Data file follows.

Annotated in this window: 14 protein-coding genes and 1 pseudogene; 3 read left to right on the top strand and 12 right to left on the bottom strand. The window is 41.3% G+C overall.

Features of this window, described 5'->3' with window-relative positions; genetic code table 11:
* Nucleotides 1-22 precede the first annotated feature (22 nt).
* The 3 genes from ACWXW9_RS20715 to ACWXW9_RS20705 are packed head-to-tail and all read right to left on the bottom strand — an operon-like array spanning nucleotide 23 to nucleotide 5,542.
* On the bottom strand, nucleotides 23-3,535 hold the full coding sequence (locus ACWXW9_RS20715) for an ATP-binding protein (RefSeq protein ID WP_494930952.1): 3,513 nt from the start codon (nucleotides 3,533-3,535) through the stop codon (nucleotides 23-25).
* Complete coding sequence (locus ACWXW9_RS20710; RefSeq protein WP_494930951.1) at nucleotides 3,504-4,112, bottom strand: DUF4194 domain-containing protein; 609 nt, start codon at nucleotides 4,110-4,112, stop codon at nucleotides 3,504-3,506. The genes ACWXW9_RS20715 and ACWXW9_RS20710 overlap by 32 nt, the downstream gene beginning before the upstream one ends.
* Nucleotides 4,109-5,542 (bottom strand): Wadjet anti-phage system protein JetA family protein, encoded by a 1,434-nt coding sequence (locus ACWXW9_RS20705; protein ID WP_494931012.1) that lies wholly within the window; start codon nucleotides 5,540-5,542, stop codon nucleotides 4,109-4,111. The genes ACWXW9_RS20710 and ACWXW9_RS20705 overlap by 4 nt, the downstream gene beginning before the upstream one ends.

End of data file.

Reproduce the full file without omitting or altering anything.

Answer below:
Annotated in this window: 14 protein-coding genes and 1 pseudogene; 3 read left to right on the top strand and 12 right to left on the bottom strand. The window is 41.3% G+C overall.

Features of this window, described 5'->3' with window-relative positions; genetic code table 11:
* Nucleotides 1-22 precede the first annotated feature (22 nt).
* The 3 genes from ACWXW9_RS20715 to ACWXW9_RS20705 are packed head-to-tail and all read right to left on the bottom strand — an operon-like array spanning nucleotide 23 to nucleotide 5,542.
* On the bottom strand, nucleotides 23-3,535 hold the full coding sequence (locus ACWXW9_RS20715) for an ATP-binding protein (RefSeq protein ID WP_494930952.1): 3,513 nt from the start codon (nucleotides 3,533-3,535) through the stop codon (nucleotides 23-25).
* Complete coding sequence (locus ACWXW9_RS20710; RefSeq protein WP_494930951.1) at nucleotides 3,504-4,112, bottom strand: DUF4194 domain-containing protein; 609 nt, start codon at nucleotides 4,110-4,112, stop codon at nucleotides 3,504-3,506. The genes ACWXW9_RS20715 and ACWXW9_RS20710 overlap by 32 nt, the downstream gene beginning before the upstream one ends.
* Nucleotides 4,109-5,542 (bottom strand): Wadjet anti-phage system protein JetA family protein, encoded by a 1,434-nt coding sequence (locus ACWXW9_RS20705; protein ID WP_494931012.1) that lies wholly within the window; start codon nucleotides 5,540-5,542, stop codon nucleotides 4,109-4,111. The genes ACWXW9_RS20710 and ACWXW9_RS20705 overlap by 4 nt, the downstream gene beginning before the upstream one ends.